According to today’s Sunday Herald the two estates I mentioned in my last blog, Raeshaw and Burnfoot, are taking SNH to court in relation to their grounds for revoking the general licences that hitherto allowed them to control certain bird species on their lands. I am not in the least surprised at this arrogance as I have witnessed this countless times during the years I was involved in policing wildlife crime.
I suspected the revocation would simply have been a mere inconvenience to the estates but it seems, when this threat of court action has been made, it may be more than that. I doubt that it will succeed but I will watch with interest.
For at least the last decade evidence of wildlife crime in the form of illegal traps and snares, poisoned baits and victims of poisoning have been found with disgraceful regularity on the same few estates in Scotland. The notoriety of these estates is not only well known to the police, to SNH and to the RSPB but also to other landowners and gamekeepers who are trying to keep within the law. These other decent folks involved in game management must be sick to the stomach of the disgrace brought on their profession. So why do they and their organisations not stand up and be counted instead of offering up weak and unconvincing excuses?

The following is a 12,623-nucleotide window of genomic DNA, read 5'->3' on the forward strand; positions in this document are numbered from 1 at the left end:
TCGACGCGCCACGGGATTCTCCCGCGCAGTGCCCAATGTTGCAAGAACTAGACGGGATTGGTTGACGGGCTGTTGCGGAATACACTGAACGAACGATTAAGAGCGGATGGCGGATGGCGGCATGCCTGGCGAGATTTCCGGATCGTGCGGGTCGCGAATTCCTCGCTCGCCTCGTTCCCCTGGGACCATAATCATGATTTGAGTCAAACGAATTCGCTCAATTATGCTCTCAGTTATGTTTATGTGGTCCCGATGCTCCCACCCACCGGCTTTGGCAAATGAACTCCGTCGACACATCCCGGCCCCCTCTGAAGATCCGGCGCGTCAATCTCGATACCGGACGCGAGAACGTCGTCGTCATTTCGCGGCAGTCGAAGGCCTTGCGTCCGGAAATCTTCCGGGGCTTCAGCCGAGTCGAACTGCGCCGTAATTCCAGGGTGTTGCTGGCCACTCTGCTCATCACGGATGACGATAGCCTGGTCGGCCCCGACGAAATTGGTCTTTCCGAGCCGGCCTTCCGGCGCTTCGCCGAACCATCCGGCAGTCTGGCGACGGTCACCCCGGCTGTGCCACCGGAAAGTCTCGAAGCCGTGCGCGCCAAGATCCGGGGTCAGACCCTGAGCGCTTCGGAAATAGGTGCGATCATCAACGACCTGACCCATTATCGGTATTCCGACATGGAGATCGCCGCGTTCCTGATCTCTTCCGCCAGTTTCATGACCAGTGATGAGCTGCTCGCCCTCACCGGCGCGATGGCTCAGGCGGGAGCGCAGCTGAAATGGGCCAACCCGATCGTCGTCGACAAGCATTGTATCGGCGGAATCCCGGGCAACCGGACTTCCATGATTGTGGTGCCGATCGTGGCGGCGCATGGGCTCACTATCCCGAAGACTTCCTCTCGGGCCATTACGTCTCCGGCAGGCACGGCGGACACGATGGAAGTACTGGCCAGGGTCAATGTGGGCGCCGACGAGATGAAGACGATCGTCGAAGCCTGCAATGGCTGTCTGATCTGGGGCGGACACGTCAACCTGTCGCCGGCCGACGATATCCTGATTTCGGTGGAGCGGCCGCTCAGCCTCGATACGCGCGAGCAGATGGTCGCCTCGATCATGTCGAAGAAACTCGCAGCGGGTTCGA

As the Scottish Environment Minister said, we have in Scotland the strongest wildlife legislation in the UK. While that is certainly the case some landowners try – and succeed – to run rings round it. To me that indicates it needs to be made even stronger and if that means the licensing of shooting (or the banning of driven grouse shooting as many people want) then so be it. The voting public are losing patience fast.